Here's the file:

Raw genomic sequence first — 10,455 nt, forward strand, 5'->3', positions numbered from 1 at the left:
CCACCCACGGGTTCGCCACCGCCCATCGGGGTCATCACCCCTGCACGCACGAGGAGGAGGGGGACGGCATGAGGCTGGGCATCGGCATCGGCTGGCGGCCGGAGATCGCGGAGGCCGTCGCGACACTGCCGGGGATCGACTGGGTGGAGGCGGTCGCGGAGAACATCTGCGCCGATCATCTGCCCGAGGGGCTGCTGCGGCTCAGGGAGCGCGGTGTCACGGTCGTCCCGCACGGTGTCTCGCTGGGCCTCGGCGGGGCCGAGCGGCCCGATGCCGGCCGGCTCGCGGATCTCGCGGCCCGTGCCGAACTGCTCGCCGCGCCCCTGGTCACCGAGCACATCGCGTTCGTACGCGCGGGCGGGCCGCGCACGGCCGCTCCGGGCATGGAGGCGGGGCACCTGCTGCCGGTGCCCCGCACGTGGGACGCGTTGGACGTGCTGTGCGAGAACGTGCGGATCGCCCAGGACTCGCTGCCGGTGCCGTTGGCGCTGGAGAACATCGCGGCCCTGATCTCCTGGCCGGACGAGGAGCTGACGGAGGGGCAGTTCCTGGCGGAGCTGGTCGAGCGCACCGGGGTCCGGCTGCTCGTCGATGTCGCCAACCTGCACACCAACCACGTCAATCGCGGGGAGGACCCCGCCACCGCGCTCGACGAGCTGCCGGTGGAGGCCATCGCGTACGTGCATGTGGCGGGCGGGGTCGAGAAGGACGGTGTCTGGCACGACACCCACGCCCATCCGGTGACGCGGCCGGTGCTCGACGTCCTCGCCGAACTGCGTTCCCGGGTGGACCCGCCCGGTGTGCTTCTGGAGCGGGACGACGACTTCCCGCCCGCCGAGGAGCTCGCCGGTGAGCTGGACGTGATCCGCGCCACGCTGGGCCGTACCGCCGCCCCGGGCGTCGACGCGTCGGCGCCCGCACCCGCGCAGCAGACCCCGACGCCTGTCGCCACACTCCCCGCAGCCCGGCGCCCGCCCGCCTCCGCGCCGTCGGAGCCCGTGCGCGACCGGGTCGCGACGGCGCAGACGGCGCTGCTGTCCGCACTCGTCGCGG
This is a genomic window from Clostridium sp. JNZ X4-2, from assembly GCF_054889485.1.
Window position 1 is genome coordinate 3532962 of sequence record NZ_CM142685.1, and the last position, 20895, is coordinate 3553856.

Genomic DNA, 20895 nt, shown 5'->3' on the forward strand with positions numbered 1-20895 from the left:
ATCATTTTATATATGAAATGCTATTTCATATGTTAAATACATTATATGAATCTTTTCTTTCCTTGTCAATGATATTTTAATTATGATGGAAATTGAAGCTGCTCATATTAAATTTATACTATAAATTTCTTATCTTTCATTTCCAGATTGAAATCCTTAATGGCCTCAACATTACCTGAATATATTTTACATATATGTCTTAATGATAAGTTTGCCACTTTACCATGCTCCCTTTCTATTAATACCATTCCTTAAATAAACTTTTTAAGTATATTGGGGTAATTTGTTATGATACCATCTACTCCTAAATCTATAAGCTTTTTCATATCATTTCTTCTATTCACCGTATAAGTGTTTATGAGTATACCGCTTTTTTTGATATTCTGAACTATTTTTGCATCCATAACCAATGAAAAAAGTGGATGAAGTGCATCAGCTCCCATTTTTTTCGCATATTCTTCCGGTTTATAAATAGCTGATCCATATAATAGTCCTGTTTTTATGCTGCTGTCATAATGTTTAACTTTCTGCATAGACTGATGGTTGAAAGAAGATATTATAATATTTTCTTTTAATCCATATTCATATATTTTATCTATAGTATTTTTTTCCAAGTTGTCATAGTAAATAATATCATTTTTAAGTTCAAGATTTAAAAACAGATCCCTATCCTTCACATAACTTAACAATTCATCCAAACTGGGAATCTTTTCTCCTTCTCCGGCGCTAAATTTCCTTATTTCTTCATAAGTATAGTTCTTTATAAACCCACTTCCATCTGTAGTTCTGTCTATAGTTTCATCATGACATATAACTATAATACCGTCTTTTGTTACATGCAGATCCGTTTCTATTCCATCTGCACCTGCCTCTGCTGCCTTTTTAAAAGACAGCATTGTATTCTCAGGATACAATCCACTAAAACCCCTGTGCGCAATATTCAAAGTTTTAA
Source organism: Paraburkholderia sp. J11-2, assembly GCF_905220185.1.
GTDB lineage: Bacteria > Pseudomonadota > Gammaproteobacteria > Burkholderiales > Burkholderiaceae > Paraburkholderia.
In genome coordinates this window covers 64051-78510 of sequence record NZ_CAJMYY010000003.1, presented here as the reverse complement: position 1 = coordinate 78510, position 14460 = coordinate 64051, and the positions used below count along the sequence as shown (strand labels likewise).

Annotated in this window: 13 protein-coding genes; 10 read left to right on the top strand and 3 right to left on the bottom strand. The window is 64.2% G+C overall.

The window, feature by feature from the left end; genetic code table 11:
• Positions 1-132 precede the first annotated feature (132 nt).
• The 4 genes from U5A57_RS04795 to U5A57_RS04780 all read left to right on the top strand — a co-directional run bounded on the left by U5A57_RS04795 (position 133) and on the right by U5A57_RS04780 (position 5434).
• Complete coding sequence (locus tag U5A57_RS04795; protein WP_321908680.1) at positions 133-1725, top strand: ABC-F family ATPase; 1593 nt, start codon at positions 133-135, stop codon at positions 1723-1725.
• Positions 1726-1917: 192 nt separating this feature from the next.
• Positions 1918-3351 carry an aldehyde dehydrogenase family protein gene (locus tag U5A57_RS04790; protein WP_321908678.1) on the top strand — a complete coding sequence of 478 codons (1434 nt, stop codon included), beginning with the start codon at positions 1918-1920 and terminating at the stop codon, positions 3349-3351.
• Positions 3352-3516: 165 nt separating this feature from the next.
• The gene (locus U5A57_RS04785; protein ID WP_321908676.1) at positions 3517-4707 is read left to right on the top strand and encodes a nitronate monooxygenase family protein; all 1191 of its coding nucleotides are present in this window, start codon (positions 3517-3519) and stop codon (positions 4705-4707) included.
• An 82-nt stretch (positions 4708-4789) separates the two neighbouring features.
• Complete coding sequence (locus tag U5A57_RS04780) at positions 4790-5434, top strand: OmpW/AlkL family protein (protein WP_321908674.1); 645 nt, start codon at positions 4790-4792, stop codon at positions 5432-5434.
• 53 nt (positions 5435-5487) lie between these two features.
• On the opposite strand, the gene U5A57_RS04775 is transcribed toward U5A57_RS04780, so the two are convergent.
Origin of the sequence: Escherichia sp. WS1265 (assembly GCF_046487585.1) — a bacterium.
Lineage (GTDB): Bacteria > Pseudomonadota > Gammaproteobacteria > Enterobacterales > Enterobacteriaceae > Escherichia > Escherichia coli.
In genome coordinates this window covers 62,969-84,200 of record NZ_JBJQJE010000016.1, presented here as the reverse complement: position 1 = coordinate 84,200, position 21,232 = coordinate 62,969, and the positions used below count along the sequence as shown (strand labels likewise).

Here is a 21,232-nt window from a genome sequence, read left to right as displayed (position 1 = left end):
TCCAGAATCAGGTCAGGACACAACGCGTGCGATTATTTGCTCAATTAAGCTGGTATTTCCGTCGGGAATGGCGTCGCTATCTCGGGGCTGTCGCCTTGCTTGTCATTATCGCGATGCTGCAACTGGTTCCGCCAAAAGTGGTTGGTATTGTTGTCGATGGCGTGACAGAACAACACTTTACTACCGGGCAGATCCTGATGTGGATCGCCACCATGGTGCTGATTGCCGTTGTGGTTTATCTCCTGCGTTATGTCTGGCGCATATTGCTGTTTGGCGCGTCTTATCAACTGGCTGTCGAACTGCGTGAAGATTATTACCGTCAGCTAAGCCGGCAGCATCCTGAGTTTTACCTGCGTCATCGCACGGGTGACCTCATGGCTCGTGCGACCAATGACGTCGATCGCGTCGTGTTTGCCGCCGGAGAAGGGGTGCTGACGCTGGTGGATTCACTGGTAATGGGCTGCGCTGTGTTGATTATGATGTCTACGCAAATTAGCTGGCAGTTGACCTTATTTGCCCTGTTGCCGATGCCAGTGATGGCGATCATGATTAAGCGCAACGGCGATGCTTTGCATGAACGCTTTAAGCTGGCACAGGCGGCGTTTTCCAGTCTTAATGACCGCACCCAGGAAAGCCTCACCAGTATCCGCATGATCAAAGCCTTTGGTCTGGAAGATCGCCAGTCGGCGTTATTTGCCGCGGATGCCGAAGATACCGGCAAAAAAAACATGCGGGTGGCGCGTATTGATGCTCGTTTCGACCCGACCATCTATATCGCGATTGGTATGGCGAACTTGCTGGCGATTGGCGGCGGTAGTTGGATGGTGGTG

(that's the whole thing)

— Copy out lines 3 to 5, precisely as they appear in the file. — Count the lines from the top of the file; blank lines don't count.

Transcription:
This is a genomic window from Clostridium sp. JNZ X4-2, from assembly GCF_054889485.1.
Window position 1 is genome coordinate 3532962 of sequence record NZ_CM142685.1, and the last position, 20895, is coordinate 3553856.

Genomic DNA, 20895 nt, shown 5'->3' on the forward strand with positions numbered 1-20895 from the left: